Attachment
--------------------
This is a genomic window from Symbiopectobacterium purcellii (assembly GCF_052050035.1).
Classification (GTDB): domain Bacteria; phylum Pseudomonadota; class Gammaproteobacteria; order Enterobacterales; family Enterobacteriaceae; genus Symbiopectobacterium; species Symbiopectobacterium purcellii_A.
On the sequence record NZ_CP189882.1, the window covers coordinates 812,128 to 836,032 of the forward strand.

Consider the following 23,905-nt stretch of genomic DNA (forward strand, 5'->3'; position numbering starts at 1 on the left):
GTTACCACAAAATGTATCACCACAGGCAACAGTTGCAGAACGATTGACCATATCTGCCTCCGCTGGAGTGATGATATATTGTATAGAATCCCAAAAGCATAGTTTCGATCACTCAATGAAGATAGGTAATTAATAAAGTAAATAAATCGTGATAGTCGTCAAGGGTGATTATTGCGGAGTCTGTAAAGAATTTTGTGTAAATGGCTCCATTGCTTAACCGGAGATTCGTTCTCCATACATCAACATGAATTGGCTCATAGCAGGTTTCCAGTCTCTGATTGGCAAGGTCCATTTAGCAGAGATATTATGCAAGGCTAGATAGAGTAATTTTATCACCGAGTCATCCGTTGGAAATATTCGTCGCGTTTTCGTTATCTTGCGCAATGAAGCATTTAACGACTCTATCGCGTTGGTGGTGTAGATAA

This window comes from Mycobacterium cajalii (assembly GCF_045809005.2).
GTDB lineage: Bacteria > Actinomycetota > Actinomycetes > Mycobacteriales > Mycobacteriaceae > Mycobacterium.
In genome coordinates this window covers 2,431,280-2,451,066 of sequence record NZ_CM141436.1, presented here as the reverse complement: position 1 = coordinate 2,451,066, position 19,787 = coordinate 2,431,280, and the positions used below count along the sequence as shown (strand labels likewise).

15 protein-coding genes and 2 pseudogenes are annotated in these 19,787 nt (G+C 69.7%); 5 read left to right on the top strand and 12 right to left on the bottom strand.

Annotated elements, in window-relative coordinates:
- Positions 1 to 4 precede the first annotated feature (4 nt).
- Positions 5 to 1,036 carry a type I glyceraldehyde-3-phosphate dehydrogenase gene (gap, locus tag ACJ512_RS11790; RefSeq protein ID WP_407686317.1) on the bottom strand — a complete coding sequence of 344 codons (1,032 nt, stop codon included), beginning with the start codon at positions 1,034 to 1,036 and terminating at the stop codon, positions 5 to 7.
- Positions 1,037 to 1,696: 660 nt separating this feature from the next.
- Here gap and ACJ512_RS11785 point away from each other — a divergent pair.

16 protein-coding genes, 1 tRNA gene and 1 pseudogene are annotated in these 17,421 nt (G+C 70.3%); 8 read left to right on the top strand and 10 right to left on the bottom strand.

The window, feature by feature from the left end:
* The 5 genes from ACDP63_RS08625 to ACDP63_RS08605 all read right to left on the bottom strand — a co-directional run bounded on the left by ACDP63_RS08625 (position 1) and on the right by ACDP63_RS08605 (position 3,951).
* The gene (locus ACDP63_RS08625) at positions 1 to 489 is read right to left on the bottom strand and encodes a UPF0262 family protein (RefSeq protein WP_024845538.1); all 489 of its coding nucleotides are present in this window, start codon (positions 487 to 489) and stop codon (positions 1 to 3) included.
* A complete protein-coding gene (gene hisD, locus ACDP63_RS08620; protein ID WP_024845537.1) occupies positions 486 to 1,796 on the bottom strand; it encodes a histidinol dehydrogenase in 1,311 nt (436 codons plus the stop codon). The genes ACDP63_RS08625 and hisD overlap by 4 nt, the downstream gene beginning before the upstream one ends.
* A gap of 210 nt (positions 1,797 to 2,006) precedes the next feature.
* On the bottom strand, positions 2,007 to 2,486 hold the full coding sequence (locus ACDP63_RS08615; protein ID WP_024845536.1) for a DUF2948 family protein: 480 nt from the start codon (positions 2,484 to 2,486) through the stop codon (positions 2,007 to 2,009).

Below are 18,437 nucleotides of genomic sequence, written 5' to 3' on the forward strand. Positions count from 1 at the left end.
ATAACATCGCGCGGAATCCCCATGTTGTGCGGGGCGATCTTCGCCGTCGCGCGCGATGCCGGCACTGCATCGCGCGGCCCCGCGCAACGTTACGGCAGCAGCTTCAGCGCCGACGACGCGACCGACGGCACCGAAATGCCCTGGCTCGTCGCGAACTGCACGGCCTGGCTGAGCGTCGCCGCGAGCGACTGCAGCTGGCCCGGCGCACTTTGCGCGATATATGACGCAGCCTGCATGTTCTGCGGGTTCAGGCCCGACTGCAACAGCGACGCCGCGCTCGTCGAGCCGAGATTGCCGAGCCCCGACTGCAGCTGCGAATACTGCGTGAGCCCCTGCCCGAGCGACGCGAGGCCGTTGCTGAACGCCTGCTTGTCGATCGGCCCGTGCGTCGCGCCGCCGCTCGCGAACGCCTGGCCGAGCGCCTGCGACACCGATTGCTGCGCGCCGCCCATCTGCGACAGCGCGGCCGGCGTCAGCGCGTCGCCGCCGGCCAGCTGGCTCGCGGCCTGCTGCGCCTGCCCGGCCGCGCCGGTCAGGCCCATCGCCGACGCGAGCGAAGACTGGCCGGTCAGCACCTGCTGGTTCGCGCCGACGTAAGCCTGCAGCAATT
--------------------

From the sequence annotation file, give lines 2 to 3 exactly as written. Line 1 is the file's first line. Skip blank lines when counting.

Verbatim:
Classification (GTDB): domain Bacteria; phylum Pseudomonadota; class Gammaproteobacteria; order Enterobacterales; family Enterobacteriaceae; genus Symbiopectobacterium; species Symbiopectobacterium purcellii_A.
On the sequence record NZ_CP189882.1, the window covers coordinates 812,128 to 836,032 of the forward strand.